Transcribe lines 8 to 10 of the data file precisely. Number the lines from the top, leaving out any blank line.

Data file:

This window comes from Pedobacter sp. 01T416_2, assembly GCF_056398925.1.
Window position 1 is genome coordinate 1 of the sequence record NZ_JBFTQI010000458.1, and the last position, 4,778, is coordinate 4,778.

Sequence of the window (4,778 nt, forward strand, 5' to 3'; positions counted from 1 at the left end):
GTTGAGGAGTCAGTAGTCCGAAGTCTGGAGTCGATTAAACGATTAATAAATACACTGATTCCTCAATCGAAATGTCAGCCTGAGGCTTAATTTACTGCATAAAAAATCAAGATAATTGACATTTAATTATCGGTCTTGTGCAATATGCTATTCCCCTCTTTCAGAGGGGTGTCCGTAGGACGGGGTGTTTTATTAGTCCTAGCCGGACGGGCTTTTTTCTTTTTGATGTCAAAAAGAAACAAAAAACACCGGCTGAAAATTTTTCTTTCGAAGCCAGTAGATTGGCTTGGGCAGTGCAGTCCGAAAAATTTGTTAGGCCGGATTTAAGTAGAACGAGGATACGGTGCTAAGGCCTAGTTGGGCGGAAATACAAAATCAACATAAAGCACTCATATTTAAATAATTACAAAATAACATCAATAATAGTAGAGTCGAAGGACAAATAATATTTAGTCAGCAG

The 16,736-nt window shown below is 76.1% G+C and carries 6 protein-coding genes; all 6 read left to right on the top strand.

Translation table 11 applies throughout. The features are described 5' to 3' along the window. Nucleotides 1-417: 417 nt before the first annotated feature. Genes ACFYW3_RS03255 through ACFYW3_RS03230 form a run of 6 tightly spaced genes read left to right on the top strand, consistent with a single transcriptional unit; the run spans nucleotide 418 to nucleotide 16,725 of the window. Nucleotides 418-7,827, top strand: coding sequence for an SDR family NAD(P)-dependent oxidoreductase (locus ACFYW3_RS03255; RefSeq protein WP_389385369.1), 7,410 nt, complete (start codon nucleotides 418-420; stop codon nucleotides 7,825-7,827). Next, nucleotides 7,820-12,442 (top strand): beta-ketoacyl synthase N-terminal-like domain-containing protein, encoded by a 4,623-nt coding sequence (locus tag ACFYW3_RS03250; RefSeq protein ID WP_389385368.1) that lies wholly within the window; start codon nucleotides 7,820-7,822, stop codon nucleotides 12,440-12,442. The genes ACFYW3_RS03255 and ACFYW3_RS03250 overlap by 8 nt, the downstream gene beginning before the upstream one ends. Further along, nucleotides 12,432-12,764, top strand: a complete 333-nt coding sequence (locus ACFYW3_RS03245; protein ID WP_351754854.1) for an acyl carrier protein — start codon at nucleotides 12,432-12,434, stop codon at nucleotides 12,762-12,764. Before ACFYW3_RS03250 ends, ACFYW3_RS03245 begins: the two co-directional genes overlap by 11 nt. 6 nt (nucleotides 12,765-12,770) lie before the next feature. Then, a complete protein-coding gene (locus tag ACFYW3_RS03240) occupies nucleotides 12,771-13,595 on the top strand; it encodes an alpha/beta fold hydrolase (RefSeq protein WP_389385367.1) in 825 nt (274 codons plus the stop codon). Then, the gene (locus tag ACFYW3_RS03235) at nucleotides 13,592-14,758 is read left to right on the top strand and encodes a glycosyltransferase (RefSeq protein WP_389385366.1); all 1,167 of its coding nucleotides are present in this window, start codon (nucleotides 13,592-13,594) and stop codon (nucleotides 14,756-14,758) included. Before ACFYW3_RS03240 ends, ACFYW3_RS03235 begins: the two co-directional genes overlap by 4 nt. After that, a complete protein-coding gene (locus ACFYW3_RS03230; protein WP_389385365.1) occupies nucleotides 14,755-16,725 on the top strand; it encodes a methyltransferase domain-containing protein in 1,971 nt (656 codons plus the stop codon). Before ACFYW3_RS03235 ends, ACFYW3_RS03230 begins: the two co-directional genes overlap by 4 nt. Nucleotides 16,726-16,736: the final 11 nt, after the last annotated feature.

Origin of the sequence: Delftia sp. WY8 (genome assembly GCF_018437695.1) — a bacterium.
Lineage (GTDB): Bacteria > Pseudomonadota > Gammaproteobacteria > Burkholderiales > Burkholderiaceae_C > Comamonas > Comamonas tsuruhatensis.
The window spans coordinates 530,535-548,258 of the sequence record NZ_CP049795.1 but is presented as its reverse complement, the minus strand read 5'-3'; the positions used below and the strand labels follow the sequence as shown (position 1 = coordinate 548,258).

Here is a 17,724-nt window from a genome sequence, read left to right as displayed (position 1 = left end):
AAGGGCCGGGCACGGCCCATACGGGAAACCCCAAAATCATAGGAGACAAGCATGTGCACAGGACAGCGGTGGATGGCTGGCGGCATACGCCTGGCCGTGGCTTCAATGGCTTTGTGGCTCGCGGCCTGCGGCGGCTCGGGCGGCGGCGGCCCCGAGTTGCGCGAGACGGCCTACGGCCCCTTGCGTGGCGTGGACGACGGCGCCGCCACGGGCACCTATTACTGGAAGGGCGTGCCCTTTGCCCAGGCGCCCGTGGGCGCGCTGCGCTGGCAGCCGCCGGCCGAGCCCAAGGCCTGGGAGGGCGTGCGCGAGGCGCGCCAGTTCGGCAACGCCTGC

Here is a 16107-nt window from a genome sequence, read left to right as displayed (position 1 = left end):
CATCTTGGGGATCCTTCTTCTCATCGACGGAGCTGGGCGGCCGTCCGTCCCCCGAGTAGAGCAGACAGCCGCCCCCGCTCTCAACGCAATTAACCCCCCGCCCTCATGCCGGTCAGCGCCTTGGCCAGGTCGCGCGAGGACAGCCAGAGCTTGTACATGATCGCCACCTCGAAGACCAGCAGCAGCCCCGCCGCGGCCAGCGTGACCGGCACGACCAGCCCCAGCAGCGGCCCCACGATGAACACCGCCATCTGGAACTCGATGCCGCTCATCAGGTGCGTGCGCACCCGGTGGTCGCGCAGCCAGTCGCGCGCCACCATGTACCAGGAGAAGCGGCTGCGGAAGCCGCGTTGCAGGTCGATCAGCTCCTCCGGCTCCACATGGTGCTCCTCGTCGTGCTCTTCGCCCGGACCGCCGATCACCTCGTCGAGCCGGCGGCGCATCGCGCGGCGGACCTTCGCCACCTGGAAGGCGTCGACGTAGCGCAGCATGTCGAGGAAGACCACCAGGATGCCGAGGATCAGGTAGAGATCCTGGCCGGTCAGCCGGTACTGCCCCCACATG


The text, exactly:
Lineage (GTDB): Bacteria > Pseudomonadota > Gammaproteobacteria > Burkholderiales > Burkholderiaceae_C > Comamonas > Comamonas tsuruhatensis.
The window spans coordinates 530,535-548,258 of the sequence record NZ_CP049795.1 but is presented as its reverse complement, the minus strand read 5'-3'; the positions used below and the strand labels follow the sequence as shown (position 1 = coordinate 548,258).

Here is a 17,724-nt window from a genome sequence, read left to right as displayed (position 1 = left end):